Initiatives to Engage Applicants and Recipients:

The Department engages applicants and recipients by communicating program information through:

  • The departmental website;
  • Formal written communication to current funding recipients and interested parties; and,
  • Informal verbal and written communication between program officers and current funding recipients/interested parties.


Name of Transfer Payment Program: Athlete Assistance Program

Start date: 1971

End date: Ongoing

Fiscal Year for Ts & Cs: 2011-12

Strategic Outcome: Canadians participate and excel in sport.

Program Activity: Sport

Description: The Athlete Assistance Program (AAP) contributes to the pursuit of excellence through its support for improved Canadian athlete performances at major international sporting events, enabling athletes to combine their sport and academic or working careers while training intensively in pursuit of world-class performances. To this end, the Program identifies and supports athletes already at or having the potential to be in the top sixteen in the world in their sport.

Expected results:

1)  Canadian athletes have the financial resources to achieve higher levels of athletic performance.
    Performance indicator:

  • Percentage of athletes agreeing that AAP has made it possible to achieve higher levels of athletic performance (scale is 1 [strongly disagree] to 7 [strongly agree]).

Note: A score of 5-7 on the scale indicates agree.

2)  Canadian athletes access academic opportunities.
    Performance indicator:

  • Number of currently and formerly carded athletes using tuition grant (including deferred tuition).

Output:
1)  Grants.
    Performance indicators:

  • Number of grants issued during the fiscal year.
  Forecast Spending
2011-12
Planned Spending
2012-13
Planned Spending
2013-14
Planned Spending
2014-15
Total Grants 27,000,000  27,000,000 27,000,000 27,000,000
Total Contributions -  - - -
Total Transfer Payments 27,000,000  27,000,000 27,000,000 27,000,000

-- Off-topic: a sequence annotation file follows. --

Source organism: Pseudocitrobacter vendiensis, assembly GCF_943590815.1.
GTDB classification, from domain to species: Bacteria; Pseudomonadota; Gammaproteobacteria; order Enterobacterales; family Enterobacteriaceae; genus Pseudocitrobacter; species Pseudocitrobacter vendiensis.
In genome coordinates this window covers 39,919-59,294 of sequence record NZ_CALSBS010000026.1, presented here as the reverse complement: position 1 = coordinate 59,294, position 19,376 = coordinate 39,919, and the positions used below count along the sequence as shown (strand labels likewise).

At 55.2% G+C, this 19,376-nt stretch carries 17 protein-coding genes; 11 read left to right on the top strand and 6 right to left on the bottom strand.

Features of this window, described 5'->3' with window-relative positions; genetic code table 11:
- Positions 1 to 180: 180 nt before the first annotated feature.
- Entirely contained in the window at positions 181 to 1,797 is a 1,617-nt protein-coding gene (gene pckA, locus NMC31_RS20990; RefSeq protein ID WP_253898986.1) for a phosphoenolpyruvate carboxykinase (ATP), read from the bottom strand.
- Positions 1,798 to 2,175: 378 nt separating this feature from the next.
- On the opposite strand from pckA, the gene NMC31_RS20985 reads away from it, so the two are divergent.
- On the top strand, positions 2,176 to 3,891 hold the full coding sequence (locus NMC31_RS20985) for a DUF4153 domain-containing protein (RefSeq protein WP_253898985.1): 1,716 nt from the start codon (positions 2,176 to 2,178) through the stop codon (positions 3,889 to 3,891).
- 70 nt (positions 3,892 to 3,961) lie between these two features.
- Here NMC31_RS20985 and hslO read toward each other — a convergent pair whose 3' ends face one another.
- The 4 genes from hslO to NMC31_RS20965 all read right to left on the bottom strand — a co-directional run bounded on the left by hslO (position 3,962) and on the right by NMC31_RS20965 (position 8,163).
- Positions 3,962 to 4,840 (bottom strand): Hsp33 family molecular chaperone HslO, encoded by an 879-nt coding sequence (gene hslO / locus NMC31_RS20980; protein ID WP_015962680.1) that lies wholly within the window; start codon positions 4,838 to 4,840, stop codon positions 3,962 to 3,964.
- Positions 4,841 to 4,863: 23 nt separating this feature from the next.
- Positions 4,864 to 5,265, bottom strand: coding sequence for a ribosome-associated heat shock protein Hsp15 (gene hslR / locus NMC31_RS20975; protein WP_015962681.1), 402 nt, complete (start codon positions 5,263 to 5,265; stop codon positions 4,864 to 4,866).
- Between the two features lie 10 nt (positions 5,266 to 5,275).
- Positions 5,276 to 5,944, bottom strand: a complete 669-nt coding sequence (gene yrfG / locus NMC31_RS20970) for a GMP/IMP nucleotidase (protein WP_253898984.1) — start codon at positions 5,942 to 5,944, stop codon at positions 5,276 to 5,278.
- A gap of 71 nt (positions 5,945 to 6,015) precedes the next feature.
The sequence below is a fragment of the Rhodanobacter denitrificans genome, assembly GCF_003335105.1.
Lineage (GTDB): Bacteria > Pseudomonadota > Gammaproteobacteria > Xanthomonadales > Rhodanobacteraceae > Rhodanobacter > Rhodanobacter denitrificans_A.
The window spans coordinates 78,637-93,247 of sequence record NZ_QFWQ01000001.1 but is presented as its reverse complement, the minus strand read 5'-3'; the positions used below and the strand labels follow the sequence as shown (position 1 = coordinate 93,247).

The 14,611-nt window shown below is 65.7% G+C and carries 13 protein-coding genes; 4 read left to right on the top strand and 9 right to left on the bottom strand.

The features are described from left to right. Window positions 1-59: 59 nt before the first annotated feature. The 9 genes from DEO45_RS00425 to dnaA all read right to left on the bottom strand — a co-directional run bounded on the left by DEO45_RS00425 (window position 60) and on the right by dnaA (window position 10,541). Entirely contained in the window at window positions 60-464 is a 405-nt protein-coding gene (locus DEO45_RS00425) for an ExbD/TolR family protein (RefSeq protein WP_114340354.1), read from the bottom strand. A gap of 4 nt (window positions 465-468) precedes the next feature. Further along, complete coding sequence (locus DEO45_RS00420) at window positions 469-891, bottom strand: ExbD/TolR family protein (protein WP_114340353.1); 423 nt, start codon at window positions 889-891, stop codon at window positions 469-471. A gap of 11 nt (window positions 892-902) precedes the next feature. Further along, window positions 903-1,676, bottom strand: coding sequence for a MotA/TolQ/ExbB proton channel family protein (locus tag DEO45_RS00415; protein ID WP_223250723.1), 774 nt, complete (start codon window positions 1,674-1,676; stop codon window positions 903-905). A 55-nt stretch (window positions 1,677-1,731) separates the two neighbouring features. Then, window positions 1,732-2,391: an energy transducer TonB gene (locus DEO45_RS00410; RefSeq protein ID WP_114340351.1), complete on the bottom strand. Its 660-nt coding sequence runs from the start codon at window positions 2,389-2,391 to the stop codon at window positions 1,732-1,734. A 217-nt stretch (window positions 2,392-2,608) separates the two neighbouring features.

Fiscal Year of Last Completed Evaluation: 2010-11

Decision following the Results of Last Evaluation: Continuation           

Fiscal Year of Planned Completion of Next Evaluation: 2015-16

General Targeted Recipient Group:

  • Other: athletes and previously carded Canadian high performance athletes, post-secondary educational institutions on behalf or carded-athletes

Initiatives to Engage Applicants and Recipients:

The Department engages applicants and recipients by communicating program information through:

  • The departmental Website;
  • Formal written communication to current funding recipients and interested parties; and,
  • Informal verbal and written communication between program officers and current funding recipients/interested parties.


Disclosure of TPPs under $5 million
Name of TPP Main Objective End Date Type Forecast
Spending
2012-13
Fiscal Year of Last Completed Evaluation General Targeted Recipient Group
Arts, Culture and Diversity Program

The objectives of the Arts, Culture and Diversity Program are to contribute to the development of the arts and cultural sector:

  • to ensure government policy recognizes and encourages the contribution of the arts and culture sector to Canadian public life; and
  • to ensure the autonomy and diversity of Canadian arts and culture are better preserved and promoted domestically and internationally.
March 31, 2012 Contributions 390,000 2009-10
  • Non-profit organizations
Fathers of Confederation Buildings Trust The Fathers of Confederation Buildings Trust Program is a single-recipient program of the Department of Canadian Heritage (PCH) that provides funding support to the Fathers of Confederation Buildings Trust (the Trust) to operate the Confederation Centre of the Arts (“Centre”), Canada’s only national memorial to the Fathers of Confederation.  The federal government has provided the Centre with regular operating funding since its establishment in the mid-1960s. March 31, 2012 Contributions 3,005,000 2011-12